When I hear people in the traditional music industry decrying the increasingly common notion that music should be free my first impression is to say “So what?”. If they control access to the music then such notions are not relevant. Alas it is not so simple. Technical means to control access to ‘intellectual property’ (IP) are ad-hoc and are deteriorating. I think that the great success of capitalism depends to a significant extent on voluntary compliance with property rights, even for abstract intellectual property. Property rights to non rivalrous goods have especially enjoyed this voluntary compliance out of what may be a cultural or innate sense of justice. The cost and inconvenience of duplicating published works, together with copyright law and this sense of justice, has until recently adequately supported a significant economic engine for intellectual property.

It is no longer inconvenient to copy most intellectual property. Copyright law is no longer easy to enforce and does not clearly delineate what actions are illegal in a world where technology routinely copies data as a necessary step in the legitimate delivery of IP to people. Case law moves much more slowly than technology. Even if people were highly inclined to pay for their own copy, the transaction cost would often dominate the value transferred to the IP owner. (Perhaps the Digital Silk Road might reduce the transaction cost, but I wouldn’t bet much on that proposition.) The notion that IP should be free seems irresistible in the presence of easy copying. I plead guilty. The commercial IP engine is sputtering. Jessica Litman has many interesting points and proposals.

The news is not all bad. New and vital sources of IP arise when the cost of publishing decreases dramatically. These low costs flow largely from the same technology that eases copying. Some deprecate the quality of such material but I sense that those voices are mostly among those who have made a profession of producing IP in the classic economic mold, academics included. Yet I will be disappointed if the economic IP engine of the future fails to produce such works as Disney’s “Monsters Inc.”.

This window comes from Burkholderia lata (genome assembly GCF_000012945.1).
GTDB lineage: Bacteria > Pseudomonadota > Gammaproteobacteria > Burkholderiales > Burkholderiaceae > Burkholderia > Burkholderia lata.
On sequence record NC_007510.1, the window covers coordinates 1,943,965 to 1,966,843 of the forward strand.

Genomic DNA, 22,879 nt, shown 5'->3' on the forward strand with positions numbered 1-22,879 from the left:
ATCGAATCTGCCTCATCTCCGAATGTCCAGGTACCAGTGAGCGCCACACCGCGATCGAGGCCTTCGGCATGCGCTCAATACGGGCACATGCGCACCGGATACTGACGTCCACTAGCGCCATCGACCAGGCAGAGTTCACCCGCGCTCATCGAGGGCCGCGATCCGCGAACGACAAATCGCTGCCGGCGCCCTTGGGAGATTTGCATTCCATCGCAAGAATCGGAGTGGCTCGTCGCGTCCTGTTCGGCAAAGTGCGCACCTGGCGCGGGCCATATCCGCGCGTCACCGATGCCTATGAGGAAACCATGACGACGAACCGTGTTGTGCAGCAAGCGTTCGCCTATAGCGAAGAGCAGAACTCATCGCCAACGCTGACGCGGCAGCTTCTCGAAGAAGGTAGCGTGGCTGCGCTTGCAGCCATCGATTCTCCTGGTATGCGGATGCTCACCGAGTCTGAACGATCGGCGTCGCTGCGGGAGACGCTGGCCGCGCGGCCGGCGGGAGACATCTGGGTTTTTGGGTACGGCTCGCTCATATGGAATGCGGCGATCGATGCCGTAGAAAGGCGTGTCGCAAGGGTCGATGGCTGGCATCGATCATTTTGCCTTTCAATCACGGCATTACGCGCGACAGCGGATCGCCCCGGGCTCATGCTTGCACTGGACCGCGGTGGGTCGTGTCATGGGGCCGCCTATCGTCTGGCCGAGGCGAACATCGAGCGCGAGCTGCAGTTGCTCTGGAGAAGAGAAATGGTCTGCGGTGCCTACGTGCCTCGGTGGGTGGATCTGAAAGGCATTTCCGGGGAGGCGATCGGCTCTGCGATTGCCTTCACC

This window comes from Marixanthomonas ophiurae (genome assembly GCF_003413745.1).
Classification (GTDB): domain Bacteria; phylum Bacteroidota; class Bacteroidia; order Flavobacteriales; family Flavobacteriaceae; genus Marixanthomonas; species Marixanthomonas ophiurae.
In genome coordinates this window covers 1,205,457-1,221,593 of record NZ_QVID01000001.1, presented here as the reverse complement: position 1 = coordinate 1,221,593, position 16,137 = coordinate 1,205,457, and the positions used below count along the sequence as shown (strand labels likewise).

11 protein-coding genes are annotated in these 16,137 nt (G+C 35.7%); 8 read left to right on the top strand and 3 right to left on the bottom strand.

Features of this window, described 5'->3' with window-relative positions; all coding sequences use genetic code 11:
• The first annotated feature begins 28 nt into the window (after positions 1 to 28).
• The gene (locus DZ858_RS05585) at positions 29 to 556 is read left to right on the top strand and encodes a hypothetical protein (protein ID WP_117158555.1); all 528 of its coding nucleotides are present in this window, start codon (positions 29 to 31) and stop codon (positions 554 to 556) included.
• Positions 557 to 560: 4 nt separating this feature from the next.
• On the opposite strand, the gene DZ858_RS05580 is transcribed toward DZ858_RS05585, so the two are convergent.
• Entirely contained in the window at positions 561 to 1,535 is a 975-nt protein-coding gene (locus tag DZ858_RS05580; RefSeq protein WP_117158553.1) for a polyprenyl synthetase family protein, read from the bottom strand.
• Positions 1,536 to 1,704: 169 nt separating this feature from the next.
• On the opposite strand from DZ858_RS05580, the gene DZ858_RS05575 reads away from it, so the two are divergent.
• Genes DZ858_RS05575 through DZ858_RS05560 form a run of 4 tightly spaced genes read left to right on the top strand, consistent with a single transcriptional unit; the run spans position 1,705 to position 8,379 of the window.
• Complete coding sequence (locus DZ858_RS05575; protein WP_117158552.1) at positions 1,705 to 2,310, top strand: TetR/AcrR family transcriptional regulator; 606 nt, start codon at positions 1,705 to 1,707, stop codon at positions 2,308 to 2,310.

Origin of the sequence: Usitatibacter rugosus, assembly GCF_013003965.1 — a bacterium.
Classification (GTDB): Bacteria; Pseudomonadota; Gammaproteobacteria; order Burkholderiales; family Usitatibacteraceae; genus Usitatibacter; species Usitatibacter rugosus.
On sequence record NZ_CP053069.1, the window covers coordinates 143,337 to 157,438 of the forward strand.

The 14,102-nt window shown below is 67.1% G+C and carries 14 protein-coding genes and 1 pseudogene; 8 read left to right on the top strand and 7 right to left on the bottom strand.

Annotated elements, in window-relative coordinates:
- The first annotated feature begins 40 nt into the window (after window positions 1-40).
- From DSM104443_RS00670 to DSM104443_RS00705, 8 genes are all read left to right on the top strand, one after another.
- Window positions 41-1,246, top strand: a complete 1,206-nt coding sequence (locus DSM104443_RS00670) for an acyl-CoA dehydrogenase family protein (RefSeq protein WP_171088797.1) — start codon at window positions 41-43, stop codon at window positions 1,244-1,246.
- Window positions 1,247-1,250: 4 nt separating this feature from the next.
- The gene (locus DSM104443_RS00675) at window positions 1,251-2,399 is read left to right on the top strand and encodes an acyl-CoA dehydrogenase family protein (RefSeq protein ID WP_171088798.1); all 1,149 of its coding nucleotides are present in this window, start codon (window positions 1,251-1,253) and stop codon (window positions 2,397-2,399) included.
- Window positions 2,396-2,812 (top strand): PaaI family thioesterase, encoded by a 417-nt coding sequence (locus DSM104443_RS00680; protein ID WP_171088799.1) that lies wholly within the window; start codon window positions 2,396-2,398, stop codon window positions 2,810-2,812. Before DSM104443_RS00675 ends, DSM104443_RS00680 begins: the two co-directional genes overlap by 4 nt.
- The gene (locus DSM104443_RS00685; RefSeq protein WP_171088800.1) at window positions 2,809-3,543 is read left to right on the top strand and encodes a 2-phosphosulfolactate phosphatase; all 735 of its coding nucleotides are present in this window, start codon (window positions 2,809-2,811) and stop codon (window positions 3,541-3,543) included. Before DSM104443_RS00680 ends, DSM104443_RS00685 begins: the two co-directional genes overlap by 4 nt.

The flip side of the tendency towards observing the ‘property rights’ of others, is that of ‘entitlements’. I thought myself immune to such dumb ideas until I recalled my outrage upon moving to a town with parking meters for the first time. I was 14 years old and my father had already explained to me how supply and demand led to prices, which properly encouraged or discouraged supply and consumption of goods. I recall thinking that this was neat. Yet my sense of entitlement to parking on city streets overwhelmed my understanding of a good market mechanism to allocate scarce parking space. It was perhaps 10 years before I noticed the conflict in my own thinking.

It was this anecdote that convinced me that psychological entitlements are a real and significant policital-economic phenomenon. The entitlement to free music is with us and other IP seems likely to follow. I have even recorded some unique ideas at this site of how to control access of IP; yet I am not optimistic about the feasibility.

‘Rivalrous Goods’

It is not clear to me that the this phenomenon will be limited to IP. Some years ago there were laws proposed (and I think passed) that required auto insurance companies to pay the monopoly prices of replacement parts charged by the original manufacturer of the automobile. The ostensible rationale was that other parts were inferior and the consumer was thus protected.